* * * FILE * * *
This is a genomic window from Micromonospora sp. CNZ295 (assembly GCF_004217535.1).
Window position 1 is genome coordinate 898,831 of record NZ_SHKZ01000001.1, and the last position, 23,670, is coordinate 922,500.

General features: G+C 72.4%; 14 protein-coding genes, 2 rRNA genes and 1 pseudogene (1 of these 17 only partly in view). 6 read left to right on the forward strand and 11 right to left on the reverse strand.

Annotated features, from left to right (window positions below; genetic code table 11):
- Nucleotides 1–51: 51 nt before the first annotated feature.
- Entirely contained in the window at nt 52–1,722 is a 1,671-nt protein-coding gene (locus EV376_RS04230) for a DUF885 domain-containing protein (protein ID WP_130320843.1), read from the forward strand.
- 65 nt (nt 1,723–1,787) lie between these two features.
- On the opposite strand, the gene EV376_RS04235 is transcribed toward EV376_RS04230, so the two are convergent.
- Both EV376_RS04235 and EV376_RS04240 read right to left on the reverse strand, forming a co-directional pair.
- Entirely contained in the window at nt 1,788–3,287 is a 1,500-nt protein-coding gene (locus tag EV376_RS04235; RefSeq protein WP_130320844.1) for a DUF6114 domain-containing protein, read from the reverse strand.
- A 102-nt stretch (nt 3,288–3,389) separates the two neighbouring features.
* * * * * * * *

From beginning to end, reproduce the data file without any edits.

This is a genomic window from Micromonospora sp. CNZ295 (assembly GCF_004217535.1).
Window position 1 is genome coordinate 898,831 of record NZ_SHKZ01000001.1, and the last position, 23,670, is coordinate 922,500.

General features: G+C 72.4%; 14 protein-coding genes, 2 rRNA genes and 1 pseudogene (1 of these 17 only partly in view). 6 read left to right on the forward strand and 11 right to left on the reverse strand.

Annotated features, from left to right (window positions below; genetic code table 11):
- Nucleotides 1–51: 51 nt before the first annotated feature.
- Entirely contained in the window at nt 52–1,722 is a 1,671-nt protein-coding gene (locus EV376_RS04230) for a DUF885 domain-containing protein (protein ID WP_130320843.1), read from the forward strand.
- 65 nt (nt 1,723–1,787) lie between these two features.
- On the opposite strand, the gene EV376_RS04235 is transcribed toward EV376_RS04230, so the two are convergent.
- Both EV376_RS04235 and EV376_RS04240 read right to left on the reverse strand, forming a co-directional pair.
- Entirely contained in the window at nt 1,788–3,287 is a 1,500-nt protein-coding gene (locus tag EV376_RS04235; RefSeq protein WP_130320844.1) for a DUF6114 domain-containing protein, read from the reverse strand.
- A 102-nt stretch (nt 3,288–3,389) separates the two neighbouring features.